Poor Millard Fillmore. He's been a running gag for years. Among the crop of generally undistinguished mid-19th-century presidents who served between Andrew Jackson and Abraham Lincoln, Fillmore is often considered, if not the worst, then certainly the most colorless, of all chief executives. George Pendle's new book, The Remarkable Millard Fillmore: The Unbelievable Life of a Forgotten President, only adds to Fillmore's perceptual woes. In this lampoon of formal presidential biographies, Pendle claims to have been spurred on by the discovery in Africa of never-before-seen Fillmore journals, including letters and napkin doodles. (Did paper napkins exist in 1850? Did doodling?) Pendle hits all the general chronological marks of Fillmore's life, but he fabricates the particulars in wildly imaginative fashion, complete with copious, addlepated footnotes that affirm the book's comic intent.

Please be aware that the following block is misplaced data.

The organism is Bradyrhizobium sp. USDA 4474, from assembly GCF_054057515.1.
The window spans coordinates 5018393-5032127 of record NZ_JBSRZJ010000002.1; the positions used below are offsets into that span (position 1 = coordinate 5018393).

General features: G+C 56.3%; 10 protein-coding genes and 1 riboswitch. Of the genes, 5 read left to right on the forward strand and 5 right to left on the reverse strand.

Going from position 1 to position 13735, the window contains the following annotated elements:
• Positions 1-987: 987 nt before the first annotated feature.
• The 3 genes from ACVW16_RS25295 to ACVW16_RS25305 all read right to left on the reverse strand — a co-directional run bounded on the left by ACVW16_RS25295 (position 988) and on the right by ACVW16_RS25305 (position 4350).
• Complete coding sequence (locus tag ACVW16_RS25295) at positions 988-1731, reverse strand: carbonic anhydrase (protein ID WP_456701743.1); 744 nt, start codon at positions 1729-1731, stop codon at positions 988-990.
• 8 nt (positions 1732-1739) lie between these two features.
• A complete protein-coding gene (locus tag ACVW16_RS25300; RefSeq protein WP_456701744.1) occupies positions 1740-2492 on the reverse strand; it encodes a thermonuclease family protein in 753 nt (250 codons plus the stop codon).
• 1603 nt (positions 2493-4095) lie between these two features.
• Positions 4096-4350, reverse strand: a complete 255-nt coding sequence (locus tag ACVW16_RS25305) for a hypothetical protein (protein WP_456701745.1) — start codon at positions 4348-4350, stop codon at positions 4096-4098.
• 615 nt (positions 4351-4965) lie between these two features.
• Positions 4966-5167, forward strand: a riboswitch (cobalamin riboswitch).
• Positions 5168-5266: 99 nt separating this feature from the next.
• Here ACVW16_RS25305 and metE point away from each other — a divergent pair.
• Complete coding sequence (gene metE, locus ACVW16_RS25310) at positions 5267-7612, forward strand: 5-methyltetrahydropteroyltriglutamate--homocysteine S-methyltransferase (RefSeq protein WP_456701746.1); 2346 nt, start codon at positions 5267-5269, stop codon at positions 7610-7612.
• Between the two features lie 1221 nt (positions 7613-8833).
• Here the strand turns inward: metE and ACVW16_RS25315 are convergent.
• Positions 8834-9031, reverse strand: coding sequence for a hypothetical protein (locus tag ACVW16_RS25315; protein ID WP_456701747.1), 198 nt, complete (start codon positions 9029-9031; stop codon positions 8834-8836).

Good ol' Millard: He puts in an appearance at the Alamo (but dressed in drag, thus avoiding all those murderous Mexicans); he duels with Old Hickory (it never really happened); he proves to be an unheralded inventor (no way); and he also attends Ford's Theatre with Honest Abe as a bonneted stand-in for the First Lady (and picks up John Wilkes Booth's derringer and hands it back to the assassin).
To the very end, Pendle's Fillmore is a figure of whimsy, on the day of his death having great difficulty doing his favorite animal impersonations, being forced to confine himself to cows and sheep. The Remarkable Millard Fillmore is esoteric stuff, but recommended highly for history buffs or those steeped in Fillmoriana (an ever-growing precious few).